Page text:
Replacement contractors who know what's most important to them about cell phones — for example, an extensive service area, the ability to directly connect with coworkers, or bills that are easy to decipher — can find a provider who excels in that area. No one provider is the best choice for everyone.
“There are no great deals,” says Jack Kostak, owner of All-Seal Home Improvement in Dayton, Ohio. His company chose Verizon after presentations from several companies because it had fewer dead zones and the phones were easy to use. In analyzing the options, Kostak says, it seemed companies offered good deals on either service or equipment but never both.
Verizon is also the choice of Fiantaco Construction in Sterling Heights, Mich. That's because the company experienced a lot of dropped calls with Cellular One, as it had with several other services. “I couldn't get phone calls in my own office,” says Charlie Fiantaco, owner and president.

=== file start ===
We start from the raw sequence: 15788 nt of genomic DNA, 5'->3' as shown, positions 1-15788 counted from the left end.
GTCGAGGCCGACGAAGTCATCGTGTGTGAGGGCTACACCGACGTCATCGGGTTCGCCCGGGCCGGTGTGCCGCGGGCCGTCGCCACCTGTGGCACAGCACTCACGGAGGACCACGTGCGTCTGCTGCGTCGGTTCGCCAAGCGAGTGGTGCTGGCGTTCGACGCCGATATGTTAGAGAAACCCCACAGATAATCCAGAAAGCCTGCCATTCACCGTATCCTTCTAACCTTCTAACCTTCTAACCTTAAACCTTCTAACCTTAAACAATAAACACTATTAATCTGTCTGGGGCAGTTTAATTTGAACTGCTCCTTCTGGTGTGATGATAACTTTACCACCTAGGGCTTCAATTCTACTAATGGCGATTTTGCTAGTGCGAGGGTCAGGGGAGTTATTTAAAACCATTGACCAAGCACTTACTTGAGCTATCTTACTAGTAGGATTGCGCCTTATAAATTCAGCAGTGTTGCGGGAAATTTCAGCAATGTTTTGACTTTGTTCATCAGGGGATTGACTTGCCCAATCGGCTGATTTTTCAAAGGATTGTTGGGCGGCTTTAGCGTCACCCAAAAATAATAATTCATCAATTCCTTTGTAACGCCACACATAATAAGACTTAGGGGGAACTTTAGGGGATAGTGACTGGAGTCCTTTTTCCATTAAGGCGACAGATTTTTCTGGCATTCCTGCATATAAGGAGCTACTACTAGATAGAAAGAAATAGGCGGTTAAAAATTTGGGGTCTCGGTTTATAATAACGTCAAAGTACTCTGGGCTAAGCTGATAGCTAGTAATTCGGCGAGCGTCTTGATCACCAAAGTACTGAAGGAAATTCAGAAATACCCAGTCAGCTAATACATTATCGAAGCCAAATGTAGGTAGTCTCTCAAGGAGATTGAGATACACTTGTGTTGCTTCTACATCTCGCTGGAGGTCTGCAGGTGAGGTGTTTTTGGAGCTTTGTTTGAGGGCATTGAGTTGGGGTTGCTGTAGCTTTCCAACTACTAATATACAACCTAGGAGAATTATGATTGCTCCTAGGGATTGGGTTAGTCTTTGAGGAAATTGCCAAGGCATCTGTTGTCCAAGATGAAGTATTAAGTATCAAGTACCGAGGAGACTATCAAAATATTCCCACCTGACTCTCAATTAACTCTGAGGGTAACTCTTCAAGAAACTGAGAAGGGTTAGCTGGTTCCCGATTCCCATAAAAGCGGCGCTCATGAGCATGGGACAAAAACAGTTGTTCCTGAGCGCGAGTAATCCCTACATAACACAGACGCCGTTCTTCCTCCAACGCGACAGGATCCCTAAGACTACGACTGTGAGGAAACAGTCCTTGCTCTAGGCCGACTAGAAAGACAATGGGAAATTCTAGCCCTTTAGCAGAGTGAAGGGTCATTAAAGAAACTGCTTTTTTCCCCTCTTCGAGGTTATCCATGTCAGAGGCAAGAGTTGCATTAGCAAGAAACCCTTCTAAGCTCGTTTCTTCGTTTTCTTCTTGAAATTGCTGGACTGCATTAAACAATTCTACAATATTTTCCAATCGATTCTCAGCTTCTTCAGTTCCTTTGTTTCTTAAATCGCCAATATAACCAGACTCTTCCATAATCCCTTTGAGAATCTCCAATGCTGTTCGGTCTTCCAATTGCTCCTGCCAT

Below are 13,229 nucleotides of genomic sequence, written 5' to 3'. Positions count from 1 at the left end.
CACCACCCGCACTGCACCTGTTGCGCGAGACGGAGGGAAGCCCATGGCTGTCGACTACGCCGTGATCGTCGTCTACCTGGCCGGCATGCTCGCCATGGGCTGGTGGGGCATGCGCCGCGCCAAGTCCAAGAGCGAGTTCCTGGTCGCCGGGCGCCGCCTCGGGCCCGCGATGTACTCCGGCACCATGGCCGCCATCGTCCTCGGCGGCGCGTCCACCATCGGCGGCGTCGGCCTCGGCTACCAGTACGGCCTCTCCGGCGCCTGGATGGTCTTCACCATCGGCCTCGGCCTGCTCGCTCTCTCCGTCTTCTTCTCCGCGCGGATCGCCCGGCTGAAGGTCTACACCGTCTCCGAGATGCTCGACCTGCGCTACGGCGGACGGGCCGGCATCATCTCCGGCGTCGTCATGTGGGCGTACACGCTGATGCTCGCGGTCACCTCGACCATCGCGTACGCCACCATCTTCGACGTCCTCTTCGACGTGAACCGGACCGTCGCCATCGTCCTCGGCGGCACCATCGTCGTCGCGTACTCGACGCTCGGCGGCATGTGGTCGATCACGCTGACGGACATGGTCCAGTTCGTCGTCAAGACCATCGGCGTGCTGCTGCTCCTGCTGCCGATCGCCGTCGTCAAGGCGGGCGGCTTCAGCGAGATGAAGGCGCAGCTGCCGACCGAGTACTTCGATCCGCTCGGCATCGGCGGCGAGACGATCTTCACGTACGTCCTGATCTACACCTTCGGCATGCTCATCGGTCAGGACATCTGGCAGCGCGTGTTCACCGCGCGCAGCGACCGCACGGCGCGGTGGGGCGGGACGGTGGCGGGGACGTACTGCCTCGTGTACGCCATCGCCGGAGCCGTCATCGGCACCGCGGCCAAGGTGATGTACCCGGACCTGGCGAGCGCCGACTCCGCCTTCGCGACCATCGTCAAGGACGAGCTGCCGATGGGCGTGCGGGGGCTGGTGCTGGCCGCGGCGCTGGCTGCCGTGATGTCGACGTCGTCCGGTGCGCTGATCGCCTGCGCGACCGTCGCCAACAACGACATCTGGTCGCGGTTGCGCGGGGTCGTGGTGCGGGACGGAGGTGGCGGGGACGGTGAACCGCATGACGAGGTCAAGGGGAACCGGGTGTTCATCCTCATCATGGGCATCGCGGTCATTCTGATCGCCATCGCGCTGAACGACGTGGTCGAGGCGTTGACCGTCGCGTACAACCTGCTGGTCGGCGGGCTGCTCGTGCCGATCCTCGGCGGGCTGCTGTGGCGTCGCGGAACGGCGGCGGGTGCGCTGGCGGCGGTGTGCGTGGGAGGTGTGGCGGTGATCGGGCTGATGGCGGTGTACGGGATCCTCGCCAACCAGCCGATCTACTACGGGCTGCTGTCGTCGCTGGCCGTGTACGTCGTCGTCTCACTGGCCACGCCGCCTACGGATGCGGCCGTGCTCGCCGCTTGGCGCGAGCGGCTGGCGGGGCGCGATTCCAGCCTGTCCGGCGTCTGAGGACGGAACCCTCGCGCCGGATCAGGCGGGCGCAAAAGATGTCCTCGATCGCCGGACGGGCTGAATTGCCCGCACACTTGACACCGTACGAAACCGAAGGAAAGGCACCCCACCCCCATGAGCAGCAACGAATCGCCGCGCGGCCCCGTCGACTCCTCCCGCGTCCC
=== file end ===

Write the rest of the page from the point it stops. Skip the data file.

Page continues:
All providers have dead spots and drop calls sometimes, says Ted Jorve, president of the Jorve Corp. in Seattle. Providing the best value was what Jorve looked for. He chose T-Mobile because it has good service and pricing and decent coverage.
The problem at K.C. Co. in Beltsville, Md., was that the cost of cell phone service was becoming almost prohibitive, says Rosemary Nicol, director of customer relations. A huge number of calls came from employees needing to talk to someone in the office. The solution: Nextel's new direct-connect feature. “Nextel is a bit more forward-thinking than other providers,” Nicol says.
But that feature didn't prove worthwhile for A Cut Above in Portland, Ore. When controller Denise Loter started looking for ways to cut costs, she quickly focused on the cell phone bill. T-Mobile had the best rates, Loter says.
Dial One in Santa Ana, Calif., almost went with T-Mobile too, until the company let the contractor try out its phones. There was no T-Mobile service in the contractor's building. “So ask if you can use the phones before you sign a contract,” advises executive vice president Jackie Poehlman.